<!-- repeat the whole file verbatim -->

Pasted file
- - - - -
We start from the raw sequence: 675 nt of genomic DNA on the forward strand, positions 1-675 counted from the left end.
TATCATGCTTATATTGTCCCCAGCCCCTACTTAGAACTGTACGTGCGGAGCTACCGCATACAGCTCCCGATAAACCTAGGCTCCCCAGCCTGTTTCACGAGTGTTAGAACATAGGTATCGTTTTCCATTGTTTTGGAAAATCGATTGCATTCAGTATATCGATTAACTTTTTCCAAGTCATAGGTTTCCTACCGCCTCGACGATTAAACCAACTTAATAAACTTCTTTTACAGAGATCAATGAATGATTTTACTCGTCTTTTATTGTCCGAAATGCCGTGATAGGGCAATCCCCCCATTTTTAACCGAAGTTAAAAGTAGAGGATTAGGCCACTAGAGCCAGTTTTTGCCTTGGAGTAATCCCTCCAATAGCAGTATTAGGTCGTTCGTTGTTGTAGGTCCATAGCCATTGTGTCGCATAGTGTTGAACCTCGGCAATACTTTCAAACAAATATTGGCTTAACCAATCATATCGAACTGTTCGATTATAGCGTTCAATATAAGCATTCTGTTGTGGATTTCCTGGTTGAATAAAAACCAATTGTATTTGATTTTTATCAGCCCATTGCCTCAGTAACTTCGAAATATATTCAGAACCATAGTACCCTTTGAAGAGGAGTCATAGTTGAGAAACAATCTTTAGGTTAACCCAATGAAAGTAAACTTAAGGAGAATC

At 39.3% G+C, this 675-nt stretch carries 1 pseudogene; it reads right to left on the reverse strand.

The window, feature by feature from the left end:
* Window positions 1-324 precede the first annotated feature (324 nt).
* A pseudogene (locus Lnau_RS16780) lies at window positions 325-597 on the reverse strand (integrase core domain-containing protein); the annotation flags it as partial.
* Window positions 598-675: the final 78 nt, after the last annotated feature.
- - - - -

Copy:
We start from the raw sequence: 675 nt of genomic DNA on the forward strand, positions 1-675 counted from the left end.
TATCATGCTTATATTGTCCCCAGCCCCTACTTAGAACTGTACGTGCGGAGCTACCGCATACAGCTCCCGATAAACCTAGGCTCCCCAGCCTGTTTCACGAGTGTTAGAACATAGGTATCGTTTTCCATTGTTTTGGAAAATCGATTGCATTCAGTATATCGATTAACTTTTTCCAAGTCATAGGTTTCCTACCGCCTCGACGATTAAACCAACTTAATAAACTTCTTTTACAGAGATCAATGAATGATTTTACTCGTCTTTTATTGTCCGAAATGCCGTGATAGGGCAATCCCCCCATTTTTAACCGAAGTTAAAAGTAGAGGATTAGGCCACTAGAGCCAGTTTTTGCCTTGGAGTAATCCCTCCAATAGCAGTATTAGGTCGTTCGTTGTTGTAGGTCCATAGCCATTGTGTCGCATAGTGTTGAACCTCGGCAATACTTTCAAACAAATATTGGCTTAACCAATCATATCGAACTGTTCGATTATAGCGTTCAATATAAGCATTCTGTTGTGGATTTCCTGGTTGAATAAAAACCAATTGTATTTGATTTTTATCAGCCCATTGCCTCAGTAACTTCGAAATATATTCAGAACCATAGTACCCTTTGAAGAGGAGTCATAGTTGAGAAACAATCTTTAGGTTAACCCAATGAAAGTAAACTTAAGGAGAATC

At 39.3% G+C, this 675-nt stretch carries 1 pseudogene; it reads right to left on the reverse strand.

The window, feature by feature from the left end:
* Window positions 1-324 precede the first annotated feature (324 nt).
* A pseudogene (locus Lnau_RS16780) lies at window positions 325-597 on the reverse strand (integrase core domain-containing protein); the annotation flags it as partial.
* Window positions 598-675: the final 78 nt, after the last annotated feature.